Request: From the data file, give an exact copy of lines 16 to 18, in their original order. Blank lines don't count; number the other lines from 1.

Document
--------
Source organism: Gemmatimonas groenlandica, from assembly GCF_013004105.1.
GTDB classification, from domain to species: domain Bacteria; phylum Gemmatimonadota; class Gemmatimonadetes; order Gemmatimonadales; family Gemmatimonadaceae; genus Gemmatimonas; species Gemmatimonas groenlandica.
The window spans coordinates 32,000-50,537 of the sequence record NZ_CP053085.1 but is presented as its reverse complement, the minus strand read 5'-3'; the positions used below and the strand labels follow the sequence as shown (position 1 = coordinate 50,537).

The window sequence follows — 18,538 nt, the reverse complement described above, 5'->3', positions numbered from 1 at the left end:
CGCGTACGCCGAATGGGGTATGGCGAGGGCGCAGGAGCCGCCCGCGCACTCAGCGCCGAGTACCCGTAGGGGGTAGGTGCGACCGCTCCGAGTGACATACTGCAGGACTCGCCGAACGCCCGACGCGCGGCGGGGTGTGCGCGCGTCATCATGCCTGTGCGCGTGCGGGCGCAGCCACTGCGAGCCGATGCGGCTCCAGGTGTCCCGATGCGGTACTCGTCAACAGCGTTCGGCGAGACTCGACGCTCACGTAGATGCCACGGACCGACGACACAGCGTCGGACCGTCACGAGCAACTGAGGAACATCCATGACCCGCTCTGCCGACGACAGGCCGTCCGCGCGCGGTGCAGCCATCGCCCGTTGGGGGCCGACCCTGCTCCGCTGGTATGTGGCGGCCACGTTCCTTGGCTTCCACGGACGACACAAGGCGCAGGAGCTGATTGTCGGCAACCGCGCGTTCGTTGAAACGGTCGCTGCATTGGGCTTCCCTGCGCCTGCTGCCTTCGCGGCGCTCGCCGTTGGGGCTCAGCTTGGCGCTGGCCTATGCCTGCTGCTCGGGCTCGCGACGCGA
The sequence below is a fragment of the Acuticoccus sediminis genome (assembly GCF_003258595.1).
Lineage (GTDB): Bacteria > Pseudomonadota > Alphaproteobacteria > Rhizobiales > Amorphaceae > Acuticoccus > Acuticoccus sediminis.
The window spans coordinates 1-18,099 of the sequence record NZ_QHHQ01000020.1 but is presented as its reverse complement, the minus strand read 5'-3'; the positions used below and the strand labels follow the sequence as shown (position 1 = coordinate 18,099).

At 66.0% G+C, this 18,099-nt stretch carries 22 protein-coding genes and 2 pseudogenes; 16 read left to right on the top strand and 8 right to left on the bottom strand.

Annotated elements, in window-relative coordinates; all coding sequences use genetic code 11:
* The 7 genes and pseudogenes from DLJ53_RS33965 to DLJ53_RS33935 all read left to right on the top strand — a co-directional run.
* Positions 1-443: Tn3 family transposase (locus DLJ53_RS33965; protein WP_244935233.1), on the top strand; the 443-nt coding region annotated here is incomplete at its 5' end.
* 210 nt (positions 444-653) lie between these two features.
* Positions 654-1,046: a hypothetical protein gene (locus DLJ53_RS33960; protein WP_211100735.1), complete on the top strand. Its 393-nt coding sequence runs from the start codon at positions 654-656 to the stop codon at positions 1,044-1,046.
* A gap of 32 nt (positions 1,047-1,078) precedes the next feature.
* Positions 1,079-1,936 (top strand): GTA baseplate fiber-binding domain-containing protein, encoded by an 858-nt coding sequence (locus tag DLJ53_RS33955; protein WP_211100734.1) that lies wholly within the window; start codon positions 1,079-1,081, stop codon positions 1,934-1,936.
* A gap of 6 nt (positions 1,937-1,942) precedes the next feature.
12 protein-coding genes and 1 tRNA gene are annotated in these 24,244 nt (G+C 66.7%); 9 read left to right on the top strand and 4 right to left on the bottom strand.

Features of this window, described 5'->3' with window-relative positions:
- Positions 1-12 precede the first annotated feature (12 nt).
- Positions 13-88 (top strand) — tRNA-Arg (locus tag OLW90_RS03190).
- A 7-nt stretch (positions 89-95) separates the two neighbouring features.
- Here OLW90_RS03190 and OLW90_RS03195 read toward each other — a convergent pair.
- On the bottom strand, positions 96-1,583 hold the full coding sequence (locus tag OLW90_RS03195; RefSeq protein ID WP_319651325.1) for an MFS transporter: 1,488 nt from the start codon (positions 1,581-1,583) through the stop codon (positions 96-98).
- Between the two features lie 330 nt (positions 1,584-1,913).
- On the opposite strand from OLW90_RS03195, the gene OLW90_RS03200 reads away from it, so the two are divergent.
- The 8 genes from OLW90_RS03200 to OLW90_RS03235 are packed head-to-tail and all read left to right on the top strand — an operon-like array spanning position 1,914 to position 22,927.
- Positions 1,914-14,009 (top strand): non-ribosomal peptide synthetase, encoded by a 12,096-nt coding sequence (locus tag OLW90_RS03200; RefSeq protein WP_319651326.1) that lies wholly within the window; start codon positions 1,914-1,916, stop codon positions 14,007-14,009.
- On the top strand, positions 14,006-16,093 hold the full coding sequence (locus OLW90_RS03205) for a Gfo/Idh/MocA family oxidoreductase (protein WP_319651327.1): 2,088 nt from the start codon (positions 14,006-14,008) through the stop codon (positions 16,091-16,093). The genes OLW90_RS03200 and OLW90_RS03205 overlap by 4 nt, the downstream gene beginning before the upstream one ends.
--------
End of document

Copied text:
* Positions 1,079-1,936 (top strand): GTA baseplate fiber-binding domain-containing protein, encoded by an 858-nt coding sequence (locus tag DLJ53_RS33955; protein WP_211100734.1) that lies wholly within the window; start codon positions 1,079-1,081, stop codon positions 1,934-1,936.
* A gap of 6 nt (positions 1,937-1,942) precedes the next feature.
12 protein-coding genes and 1 tRNA gene are annotated in these 24,244 nt (G+C 66.7%); 9 read left to right on the top strand and 4 right to left on the bottom strand.